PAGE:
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How to Improve Your Vertical Jump

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Dear Athlete,

If there’s a single aspect of sports conditioning that many athletes neglect, it’s this: their ability to jump.

Why? Because they can’t see how jumping is in any way relevant to the way they compete – me included, until recently.

Take long, triple or high jumpers – we all know they have to be able to jump as high or far as possible. That’s obvious. And of course basket ball players need to practice their jump – how else would you slam dunk a basket like Michael Jordan or Dirk Nowitzki?

Similarly we understand how important it is to be able to leap forward or jump into the air – if you play volleyball, tennis, badminton or squash.

But distance runners? Track sprinters? Cross country runners and skiers? Rugby and soccer players? Even swimmers?

How on earth, you might ask, can they benefit from a highly-developed ability to spring upwards into the air? Or to leap forward like a jack rabbit?

Stay with me on this one.

You see jump training can enhance your sports performance in any event where you have regular ground contact…. and a couple where you don’t!

In fact, I’ll put it as strongly as this:

Improving your jump ability is essential if you’re to target your full athletic potential.

Indeed, vertical jump conditioning is so vital to serious athletes like you that I’ve just commissioned one of the UK’s leading athletes and coaches to write a training workbook dealing with each of these core sports skills.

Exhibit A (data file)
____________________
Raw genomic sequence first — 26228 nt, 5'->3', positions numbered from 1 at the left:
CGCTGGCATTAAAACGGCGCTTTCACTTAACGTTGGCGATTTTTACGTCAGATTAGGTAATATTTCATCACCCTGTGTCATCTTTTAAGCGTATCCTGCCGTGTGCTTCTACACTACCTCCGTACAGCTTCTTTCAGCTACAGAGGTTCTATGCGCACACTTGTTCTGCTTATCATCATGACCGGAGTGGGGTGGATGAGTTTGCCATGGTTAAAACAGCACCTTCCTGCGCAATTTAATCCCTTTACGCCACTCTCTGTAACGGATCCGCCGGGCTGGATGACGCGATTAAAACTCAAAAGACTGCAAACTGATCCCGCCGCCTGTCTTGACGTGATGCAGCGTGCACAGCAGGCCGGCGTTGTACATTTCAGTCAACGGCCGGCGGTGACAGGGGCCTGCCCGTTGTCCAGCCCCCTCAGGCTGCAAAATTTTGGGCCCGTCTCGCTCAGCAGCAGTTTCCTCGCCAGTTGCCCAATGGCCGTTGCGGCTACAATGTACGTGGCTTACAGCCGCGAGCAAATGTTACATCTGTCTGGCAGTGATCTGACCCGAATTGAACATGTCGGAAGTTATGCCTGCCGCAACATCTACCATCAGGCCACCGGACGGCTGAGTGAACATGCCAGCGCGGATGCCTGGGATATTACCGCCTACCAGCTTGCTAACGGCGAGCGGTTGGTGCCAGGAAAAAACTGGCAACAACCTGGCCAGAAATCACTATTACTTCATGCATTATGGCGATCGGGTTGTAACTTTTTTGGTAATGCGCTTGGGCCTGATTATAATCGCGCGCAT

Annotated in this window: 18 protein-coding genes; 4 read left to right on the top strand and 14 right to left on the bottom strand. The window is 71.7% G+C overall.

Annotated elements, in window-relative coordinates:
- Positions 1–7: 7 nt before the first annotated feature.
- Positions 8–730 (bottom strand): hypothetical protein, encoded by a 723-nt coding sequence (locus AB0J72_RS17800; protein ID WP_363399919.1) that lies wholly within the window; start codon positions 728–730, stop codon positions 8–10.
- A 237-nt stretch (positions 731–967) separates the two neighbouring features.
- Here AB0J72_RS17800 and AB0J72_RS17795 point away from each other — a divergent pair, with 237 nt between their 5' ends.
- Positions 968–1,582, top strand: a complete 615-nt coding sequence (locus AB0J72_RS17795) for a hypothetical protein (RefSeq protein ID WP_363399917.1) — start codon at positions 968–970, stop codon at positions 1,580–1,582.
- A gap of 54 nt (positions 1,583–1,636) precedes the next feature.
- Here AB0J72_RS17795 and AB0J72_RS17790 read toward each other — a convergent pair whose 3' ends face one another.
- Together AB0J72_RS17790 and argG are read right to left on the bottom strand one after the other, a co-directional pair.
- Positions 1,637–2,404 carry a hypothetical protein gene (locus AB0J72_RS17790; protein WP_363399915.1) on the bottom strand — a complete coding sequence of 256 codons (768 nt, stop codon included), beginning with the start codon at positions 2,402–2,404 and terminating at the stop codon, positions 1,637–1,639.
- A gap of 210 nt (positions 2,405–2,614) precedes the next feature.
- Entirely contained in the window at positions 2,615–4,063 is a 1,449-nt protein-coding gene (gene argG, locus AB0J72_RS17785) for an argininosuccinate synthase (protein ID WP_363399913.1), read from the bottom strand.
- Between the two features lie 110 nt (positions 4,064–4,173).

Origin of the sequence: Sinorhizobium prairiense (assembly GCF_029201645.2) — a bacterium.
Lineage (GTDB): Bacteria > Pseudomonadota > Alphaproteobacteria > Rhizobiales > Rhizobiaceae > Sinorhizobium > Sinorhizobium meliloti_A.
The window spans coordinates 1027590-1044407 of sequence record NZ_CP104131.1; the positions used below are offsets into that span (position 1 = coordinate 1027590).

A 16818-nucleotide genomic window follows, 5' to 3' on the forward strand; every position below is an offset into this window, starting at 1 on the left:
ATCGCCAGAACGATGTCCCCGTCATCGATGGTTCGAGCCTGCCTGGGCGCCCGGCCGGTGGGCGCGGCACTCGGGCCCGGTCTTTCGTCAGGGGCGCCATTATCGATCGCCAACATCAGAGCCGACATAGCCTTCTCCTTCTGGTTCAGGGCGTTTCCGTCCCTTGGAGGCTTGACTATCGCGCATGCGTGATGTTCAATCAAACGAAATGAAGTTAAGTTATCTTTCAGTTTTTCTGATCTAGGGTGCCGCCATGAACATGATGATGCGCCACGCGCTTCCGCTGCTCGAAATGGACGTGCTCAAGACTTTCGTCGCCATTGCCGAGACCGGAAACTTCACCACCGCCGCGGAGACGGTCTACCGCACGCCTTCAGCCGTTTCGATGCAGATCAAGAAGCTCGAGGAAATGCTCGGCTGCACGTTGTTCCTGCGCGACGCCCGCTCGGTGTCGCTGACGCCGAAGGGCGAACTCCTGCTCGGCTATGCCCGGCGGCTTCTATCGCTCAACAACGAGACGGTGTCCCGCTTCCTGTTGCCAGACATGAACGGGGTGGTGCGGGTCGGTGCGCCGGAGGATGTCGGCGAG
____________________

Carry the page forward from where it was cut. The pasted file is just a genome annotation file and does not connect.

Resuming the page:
But first let me explain why your vertical jump ability is critical to achieving your personal best. In case you’re still a bit unsure.

To illustrate the point, I’ll use distance running – an activity that is about as far removed from jump-centric sports like basketball as you can get.

Once you see how jumping can help endurance runners – who seldom, if ever, need to jump in the course of their event – then I think you’ll also understand how much more important it is that other competitors (footballers, rugby players, gymnasts, cricketers etc etc) develop their jump ability.

How this distance runner used jump training to cut his 5k time by 3.8%

We all know why training for endurance events like long-distance running and cross-country skiing targets the cardio-respiratory system. Because the main physiological prerequisites for endurance success are VO2max, lactate threshold and (in running events) running economy.

However, several recent sports scientific studies have discovered a way to give endurance athletes an extra edge. They took groups of endurance athletes (runners and cross-country skiers) worked on improving their jumping ability, using the kinds of exercises included in our two special reports, and significantly improved their endurance performance.

Indeed, they discovered that testing an athlete’s jump ability was an accurate predictor of their endurance levels!

Why was this the case – and what’s its significance to you?

What these researchers found was that jump training – if carried out the right way – caused the following neuromuscular adaptations in their subjects:

  • improved explosive force production ability (such as rate of force development)
  • increased rate of activation of motor units
  • improved anaerobic energy production, and
  • neural adaptations

The result: improved explosive strength and speed.